Are we just being prescribed drugs to cover up for the fact that a large percentage of us hate our lives, that our society makes us depressed, that we set ourselves up to fail?

Shouldn’t we, with all our technological advances, be happy now? If we live better than many people in the world, shouldn’t we be basking in some kind of contentment that would make depression extremely rare?

Do these people in other countries who envy us know that a lot of us hate ourselves and want to die?

But Dr. Gupta throws the statistic out there and Kiran shakes her head in wonder and they go on to the next story about Clinton-bashing or another actor found dead under mysterious circumstances (God rest his soul) and we forget. We don’t have time to investigate what is going on in our own community, maybe our own family or our own head. We’ve got more important things to do than worry about mental health.

Is this the root of the problem?

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Semanturgy and Religion

Beginning at age 13, I have searched for meaning in many religions. Raised Catholic, I have explored New Age ideas, a couple of Native American spiritual paths, I have experienced a couple of other kinds of Christianity, I’ve read Taoist and Buddhist texts, even attended a couple of Unitarian Universalist services. I’ve read many Wiccan texts and participated in several rituals.

In short, it has been a long and widely wandering journey so far, with no destination in sight. Though every system has bits of wisdom that shine for me, no one structure rings true enough for me to feel right about adopting it as my own personal religion. Sometimes this lack of structure feels freeing, but at other times I wish I had a label to insert into the blanks on forms, I wish I had a name to provide to those who want to know, in a word, what I believe.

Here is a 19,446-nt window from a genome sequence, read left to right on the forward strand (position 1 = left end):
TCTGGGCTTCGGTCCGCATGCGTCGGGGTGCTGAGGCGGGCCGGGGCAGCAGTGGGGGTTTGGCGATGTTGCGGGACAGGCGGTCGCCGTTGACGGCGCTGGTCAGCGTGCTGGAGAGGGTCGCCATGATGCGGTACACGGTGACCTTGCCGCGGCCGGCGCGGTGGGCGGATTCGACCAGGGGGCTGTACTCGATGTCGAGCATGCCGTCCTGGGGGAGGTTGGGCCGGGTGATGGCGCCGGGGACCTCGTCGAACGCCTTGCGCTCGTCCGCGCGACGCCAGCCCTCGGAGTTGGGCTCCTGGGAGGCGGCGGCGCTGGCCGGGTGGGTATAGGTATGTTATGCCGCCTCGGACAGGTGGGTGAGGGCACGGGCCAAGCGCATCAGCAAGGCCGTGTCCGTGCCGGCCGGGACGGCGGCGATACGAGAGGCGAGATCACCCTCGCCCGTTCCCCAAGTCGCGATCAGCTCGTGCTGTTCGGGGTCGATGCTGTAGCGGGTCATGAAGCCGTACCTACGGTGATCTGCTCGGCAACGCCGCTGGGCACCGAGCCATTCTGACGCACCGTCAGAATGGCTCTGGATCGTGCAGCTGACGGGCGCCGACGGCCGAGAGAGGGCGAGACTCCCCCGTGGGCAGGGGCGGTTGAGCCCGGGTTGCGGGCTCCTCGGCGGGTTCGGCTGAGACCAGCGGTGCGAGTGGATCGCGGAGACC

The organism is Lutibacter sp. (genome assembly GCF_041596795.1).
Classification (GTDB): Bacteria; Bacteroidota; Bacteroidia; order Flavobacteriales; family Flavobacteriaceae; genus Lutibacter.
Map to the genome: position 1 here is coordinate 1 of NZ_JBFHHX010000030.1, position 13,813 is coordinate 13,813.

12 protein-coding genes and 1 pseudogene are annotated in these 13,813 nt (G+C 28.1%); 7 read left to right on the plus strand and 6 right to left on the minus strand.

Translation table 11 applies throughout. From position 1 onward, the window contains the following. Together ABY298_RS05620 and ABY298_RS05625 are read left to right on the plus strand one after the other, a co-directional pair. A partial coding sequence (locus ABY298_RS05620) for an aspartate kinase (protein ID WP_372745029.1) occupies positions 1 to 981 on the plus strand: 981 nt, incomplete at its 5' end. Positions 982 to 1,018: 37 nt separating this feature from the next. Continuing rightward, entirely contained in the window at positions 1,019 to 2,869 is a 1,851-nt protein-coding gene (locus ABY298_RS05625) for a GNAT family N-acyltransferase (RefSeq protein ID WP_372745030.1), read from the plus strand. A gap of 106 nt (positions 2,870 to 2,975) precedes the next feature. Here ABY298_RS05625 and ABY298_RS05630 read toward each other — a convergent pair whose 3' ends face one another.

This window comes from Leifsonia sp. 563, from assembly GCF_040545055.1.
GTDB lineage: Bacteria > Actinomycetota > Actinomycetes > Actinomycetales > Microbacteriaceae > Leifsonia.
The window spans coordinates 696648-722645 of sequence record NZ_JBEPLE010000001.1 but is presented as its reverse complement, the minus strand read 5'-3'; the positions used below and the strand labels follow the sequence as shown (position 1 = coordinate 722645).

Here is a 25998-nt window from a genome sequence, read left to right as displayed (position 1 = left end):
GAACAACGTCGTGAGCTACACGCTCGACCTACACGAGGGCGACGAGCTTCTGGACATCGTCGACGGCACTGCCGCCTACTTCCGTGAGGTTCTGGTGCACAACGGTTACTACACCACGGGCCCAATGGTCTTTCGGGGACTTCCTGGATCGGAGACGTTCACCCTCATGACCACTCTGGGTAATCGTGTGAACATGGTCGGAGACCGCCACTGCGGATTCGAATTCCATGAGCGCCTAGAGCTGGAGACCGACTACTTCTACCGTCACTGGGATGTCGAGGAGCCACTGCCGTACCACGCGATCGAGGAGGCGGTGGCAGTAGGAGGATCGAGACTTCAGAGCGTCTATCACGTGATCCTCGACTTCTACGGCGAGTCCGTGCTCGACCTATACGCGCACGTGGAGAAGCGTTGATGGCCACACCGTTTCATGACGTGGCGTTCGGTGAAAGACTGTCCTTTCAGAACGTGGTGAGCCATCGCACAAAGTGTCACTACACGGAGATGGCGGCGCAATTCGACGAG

Cruising news sites yesterday, I came across a link to Tom Cruise’s latest discussion of Scientology, which led me to their official website to investigate. It made me feel sick to think of how someone can take an idea or system of ideas, as one might do with Semanturgy, and make a dogma out of it. I do not believe that Semanturgy can be a dogma, because the root “-urgy” or “work” indicates that the meanings being dealt with are not stagnant, not immobile, not at a distance being admired or worshipped. The meanings are being worked, whether created, debated, interpreted, or rearranged, it is not about standing passively and being dictated to. It is not about consuming thoughtlessly like a drone in a cult.

If a semanturgist found themselves doing something ritualistic, like say, trimming a Christmas tree, it would be an individual experience full of personal significance. It might be rooted in memories of previous Christmases, it might signify a personal goal of finding and cutting down a wild tree, it might show the consideration the person has for their children who will learn a new tradition or enjoy the sight of the lights, it might be the same plastic tree one’s grandfather had in his house and so be infused with Grandpa’s history. The act of trimming and the presence of the tree would show an active, thoughtful participation and an assumption of responsibility that would feed the rest of the person’s life, and possibly the lives of those around them.